the car and that Sean Burney and Randy Dalton were approaching defendant in a violent manner. Pat O'Quinn

was on Billy Strickland's front porch. The car began to roll back down the driveway, and Sean Burney and

Randy Dalton got into the car. Pat O'Quinn thought they were trying to stop the car from rolling. It rolled to

the bottom of the driveway and stopped. Pat heard gunshots; both Sean Burney and Randy Dalton were out of

the car then. He saw Randy Dalton slouch between the open passenger side door and the car. Sean Burney fell

onto the cement driveway. Two or three more shots were fired and Pat saw the car windows shatter and heard

bullets hitting the car. Pat O'Quinn saw defendant standing in the back of the pickup truck holding a .22 caliber

rifle. After he saw Sean Burney and Randy Dalton fall to the ground, Pat went inside with Brian Bell and Sean

Terry. They found a pistol and a shotgun in the house. Sean Burney came inside; he had been shot in the neck

and blood was on his back. Pat O'Quinn called 911. Others brought Randy Dalton inside. Pat saw a bullet hole

in his stomach. Then the police and EMT workers arrived. Before the gunfire, Pat did not hear Sean Burney or

Randy Dalton say anything to anyone or make any gestures toward the truck. (Armstrong Tpp. 991-97, 1006-

14)


         William ("Billy") Strickland lived on Hunting Ridge Road in Hope Mills on June 22, 1993. He was

sixteen years old then. He was a friend of Sean Burney and Randy Dalton. He confirmed Pat O'Quinn's

testimony about other friends coming to his house that day to swim. Although Billy said he did not know about

any plans to fight with anyone that day, he admitted that he had heard that a friend named Ryan McLaurin

called a girl named Kim Cook (a friend of defendant) to find out where defendant was. He also heard that Sean

Burney made a phone call, too. After Sean Burney and Randy Dalton left to drive to a store, Sean Terry, Tony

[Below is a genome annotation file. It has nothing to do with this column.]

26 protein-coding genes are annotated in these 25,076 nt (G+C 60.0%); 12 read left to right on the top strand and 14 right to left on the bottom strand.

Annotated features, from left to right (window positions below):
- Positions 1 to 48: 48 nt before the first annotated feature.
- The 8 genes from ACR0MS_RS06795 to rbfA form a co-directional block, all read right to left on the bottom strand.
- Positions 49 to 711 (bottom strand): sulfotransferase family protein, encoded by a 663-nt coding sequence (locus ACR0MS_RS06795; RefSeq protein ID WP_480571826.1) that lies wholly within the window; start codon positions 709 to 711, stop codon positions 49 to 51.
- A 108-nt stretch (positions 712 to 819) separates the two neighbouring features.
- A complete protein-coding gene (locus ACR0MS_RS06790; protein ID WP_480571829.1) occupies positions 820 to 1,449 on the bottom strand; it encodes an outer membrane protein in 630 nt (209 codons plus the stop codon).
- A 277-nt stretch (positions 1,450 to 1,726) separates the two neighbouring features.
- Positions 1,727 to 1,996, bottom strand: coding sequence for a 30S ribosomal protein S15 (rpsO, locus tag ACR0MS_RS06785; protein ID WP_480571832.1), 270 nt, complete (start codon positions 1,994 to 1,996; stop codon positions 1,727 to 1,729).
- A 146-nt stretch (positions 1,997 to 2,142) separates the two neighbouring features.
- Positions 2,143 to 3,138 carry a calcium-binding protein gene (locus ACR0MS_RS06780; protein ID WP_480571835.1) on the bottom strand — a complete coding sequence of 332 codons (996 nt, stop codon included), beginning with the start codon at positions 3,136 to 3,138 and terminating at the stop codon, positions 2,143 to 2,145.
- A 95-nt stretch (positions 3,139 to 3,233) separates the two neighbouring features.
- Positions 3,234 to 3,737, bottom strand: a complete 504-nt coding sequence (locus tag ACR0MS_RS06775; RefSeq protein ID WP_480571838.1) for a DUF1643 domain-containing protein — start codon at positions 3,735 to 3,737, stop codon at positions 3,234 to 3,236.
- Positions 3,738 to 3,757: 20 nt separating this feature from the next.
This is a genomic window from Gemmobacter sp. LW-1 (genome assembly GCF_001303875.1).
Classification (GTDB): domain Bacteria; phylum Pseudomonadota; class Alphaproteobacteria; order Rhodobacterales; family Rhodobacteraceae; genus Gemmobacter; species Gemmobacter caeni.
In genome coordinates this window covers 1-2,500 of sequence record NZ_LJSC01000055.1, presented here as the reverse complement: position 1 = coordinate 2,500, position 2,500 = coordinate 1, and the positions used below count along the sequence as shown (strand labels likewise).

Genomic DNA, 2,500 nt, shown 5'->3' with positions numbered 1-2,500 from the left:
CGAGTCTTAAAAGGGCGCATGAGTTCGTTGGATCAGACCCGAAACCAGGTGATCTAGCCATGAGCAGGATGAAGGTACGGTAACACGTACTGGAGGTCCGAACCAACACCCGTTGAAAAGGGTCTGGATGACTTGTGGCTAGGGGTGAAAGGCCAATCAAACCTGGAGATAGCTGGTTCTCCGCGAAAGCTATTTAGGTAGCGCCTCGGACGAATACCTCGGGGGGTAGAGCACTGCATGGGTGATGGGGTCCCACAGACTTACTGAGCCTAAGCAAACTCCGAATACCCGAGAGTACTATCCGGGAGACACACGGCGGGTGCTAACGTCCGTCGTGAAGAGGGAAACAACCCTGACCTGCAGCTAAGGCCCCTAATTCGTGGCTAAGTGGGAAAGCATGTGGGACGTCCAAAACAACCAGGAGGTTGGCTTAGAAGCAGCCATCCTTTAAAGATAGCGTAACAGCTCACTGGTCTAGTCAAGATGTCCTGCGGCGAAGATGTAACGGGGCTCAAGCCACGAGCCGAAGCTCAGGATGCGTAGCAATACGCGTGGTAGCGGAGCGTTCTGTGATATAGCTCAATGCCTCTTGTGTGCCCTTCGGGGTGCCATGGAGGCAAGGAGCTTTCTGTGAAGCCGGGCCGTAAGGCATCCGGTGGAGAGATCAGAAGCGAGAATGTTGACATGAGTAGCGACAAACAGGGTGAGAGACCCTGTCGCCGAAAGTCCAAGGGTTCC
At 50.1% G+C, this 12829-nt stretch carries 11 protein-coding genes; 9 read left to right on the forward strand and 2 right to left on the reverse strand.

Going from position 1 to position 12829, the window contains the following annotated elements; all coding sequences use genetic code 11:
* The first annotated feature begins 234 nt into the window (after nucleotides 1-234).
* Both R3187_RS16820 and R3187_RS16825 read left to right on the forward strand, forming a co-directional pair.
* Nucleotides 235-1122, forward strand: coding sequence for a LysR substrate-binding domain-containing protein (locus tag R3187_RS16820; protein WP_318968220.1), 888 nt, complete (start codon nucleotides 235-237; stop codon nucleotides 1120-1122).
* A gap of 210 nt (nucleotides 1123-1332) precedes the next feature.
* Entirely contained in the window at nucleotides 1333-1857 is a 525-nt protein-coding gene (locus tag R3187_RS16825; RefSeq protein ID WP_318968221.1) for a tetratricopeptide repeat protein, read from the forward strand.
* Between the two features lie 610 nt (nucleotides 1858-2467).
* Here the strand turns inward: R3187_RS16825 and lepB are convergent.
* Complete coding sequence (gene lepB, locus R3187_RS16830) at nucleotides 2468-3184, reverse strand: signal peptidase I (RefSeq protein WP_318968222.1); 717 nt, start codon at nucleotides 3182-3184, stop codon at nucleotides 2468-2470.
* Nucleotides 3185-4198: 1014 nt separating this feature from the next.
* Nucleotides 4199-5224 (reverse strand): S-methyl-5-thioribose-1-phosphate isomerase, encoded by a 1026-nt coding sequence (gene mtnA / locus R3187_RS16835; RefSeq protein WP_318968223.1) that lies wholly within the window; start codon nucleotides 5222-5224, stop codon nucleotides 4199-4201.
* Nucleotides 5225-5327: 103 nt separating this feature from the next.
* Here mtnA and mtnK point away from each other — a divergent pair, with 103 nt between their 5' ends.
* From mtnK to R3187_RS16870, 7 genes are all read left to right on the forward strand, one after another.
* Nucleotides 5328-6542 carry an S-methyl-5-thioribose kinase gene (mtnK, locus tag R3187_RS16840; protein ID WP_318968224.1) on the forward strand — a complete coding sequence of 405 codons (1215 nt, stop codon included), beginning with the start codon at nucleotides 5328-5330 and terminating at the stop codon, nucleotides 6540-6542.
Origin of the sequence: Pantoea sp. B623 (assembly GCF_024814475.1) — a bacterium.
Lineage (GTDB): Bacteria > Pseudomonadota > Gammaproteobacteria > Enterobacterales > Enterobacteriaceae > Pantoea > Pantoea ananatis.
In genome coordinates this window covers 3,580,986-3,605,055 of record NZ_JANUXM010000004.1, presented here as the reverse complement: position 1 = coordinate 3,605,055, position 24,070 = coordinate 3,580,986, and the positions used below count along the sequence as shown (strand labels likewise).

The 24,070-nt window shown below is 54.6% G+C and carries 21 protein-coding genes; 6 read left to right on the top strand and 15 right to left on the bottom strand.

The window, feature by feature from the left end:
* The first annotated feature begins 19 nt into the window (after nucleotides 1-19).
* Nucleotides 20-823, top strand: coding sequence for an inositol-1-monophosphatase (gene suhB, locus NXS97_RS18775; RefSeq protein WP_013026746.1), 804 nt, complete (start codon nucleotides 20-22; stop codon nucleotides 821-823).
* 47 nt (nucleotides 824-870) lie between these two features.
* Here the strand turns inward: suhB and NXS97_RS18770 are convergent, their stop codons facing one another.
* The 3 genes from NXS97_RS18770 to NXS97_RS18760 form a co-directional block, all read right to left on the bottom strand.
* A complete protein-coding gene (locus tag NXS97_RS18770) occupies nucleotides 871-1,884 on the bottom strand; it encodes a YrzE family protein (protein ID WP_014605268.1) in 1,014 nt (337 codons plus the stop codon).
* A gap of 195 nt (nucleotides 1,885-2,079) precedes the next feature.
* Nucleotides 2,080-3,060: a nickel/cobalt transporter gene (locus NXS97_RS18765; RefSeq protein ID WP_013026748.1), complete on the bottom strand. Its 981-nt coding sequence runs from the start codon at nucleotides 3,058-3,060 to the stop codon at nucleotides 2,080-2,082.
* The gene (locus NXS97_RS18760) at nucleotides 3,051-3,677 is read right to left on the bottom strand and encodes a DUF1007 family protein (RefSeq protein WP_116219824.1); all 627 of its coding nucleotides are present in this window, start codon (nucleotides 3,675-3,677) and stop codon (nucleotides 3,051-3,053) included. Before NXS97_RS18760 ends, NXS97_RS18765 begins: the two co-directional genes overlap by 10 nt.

Lugo and defendant arrived in Sean Terry's pickup truck. Jim Johnson followed in his own car. Sean Terry

was a friend of Billy Strickland; Billy knew defendant from school. Billy later learned that defendant had told

Sean Terry not to stop at Billy's house that day because of a dispute that involved defendant. Sean Terry and

Jim Johnson walked up to the house. Jim Johnson asked to use the restroom, and Billy took him in the house.

While Billy was in the house, he heard noises that he later realized were gunshots. Then Brian Bell and Pat

O'Quinn came inside, saying that Sean Burney and Randy Dalton had been shot and asking for guns. They
                                                      -4-




found an unloaded shotgun and two pistols and went outside. Brian Bell tried to shoot one of the pistols, but it

would not fire. Billy saw defendant in the back of the pickup truck, holding a rifle. Defendant left the truck

and ran down the road. Sean Burney came in the house, with blood on his back. Randy Dalton was sitting on

the road, between the car door and the car. Jim Johnson and Tony Lugo carried him into the house. He looked

pale, but he was not bleeding; there was a bullet hole in his stomach. Police officers and EMT workers arrived.

(Armstrong Tpp. 1038-59, 1064-69)


        Brian Bell was eighteen years old at the time of the incident. He had been a friend of or at least known

Sean Burney, Randy Dalton, defendant Kevin Martin, and the other eyewitnesses for years. On the morning of

June 22, 1993, Sean Burney drove to Brian Bell's house to pick him up; they then picked up Randy Dalton and

drove to Billy Strickland's house. When Sean Burney arrived, Sean called Kevin about money he believed

Kevin owed him. Two years earlier, defendant accidentally damaged Sean's truck door when they were

throwing rocks at a train, and Sean wanted defendant to pay him $200 for the damage. Sean had confronted

defendant about that matter before. Sean has a bad temper and he "cussed" and possibly yelled at defendant on

the phone. Sean got into an "average" number of fights for a teenager. According to Brian, defendant said, "F--

k you, I'm not paying it." Sean said that defendant was going to give Sean his money, and that he would get it

one way or another. Sean might have said that he would take the money out of defendant's "as_." He asked

where defendant lived. During the phone call, Sean and defendant talked about them and their friends fighting

at a park in Fayetteville. Sean said they would have to fight at Eaglewood Park instead. One of them set the

time for the fight at 1:00 p.m. According to Brian, defendant said to Sean, "Bring your boys with you, you're

going to need them." Sean Burney was angry after that call. When Sean and Brian picked up Randy Dalton,